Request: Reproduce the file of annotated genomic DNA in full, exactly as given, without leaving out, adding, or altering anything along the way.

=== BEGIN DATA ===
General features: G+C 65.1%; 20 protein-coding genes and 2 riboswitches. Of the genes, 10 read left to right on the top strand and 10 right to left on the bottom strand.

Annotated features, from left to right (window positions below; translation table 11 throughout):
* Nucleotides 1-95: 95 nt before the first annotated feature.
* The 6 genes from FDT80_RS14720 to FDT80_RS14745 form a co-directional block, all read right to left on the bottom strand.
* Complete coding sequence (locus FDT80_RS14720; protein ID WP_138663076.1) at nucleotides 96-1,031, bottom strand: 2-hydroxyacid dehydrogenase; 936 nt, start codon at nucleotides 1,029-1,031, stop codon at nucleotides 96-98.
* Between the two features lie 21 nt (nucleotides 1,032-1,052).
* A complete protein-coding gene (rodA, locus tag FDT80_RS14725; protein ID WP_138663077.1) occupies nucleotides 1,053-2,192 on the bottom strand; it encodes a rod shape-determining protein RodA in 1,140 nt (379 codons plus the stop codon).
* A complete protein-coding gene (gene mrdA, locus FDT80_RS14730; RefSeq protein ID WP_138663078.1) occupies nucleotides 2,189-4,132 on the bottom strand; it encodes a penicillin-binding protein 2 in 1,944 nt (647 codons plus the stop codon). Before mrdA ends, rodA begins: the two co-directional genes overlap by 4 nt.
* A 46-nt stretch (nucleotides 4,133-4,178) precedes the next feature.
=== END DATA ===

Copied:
General features: G+C 65.1%; 20 protein-coding genes and 2 riboswitches. Of the genes, 10 read left to right on the top strand and 10 right to left on the bottom strand.

Annotated features, from left to right (window positions below; translation table 11 throughout):
* Nucleotides 1-95: 95 nt before the first annotated feature.
* The 6 genes from FDT80_RS14720 to FDT80_RS14745 form a co-directional block, all read right to left on the bottom strand.
* Complete coding sequence (locus FDT80_RS14720; protein ID WP_138663076.1) at nucleotides 96-1,031, bottom strand: 2-hydroxyacid dehydrogenase; 936 nt, start codon at nucleotides 1,029-1,031, stop codon at nucleotides 96-98.
* Between the two features lie 21 nt (nucleotides 1,032-1,052).
* A complete protein-coding gene (rodA, locus tag FDT80_RS14725; protein ID WP_138663077.1) occupies nucleotides 1,053-2,192 on the bottom strand; it encodes a rod shape-determining protein RodA in 1,140 nt (379 codons plus the stop codon).
* A complete protein-coding gene (gene mrdA, locus FDT80_RS14730; RefSeq protein ID WP_138663078.1) occupies nucleotides 2,189-4,132 on the bottom strand; it encodes a penicillin-binding protein 2 in 1,944 nt (647 codons plus the stop codon). Before mrdA ends, rodA begins: the two co-directional genes overlap by 4 nt.
* A 46-nt stretch (nucleotides 4,133-4,178) precedes the next feature.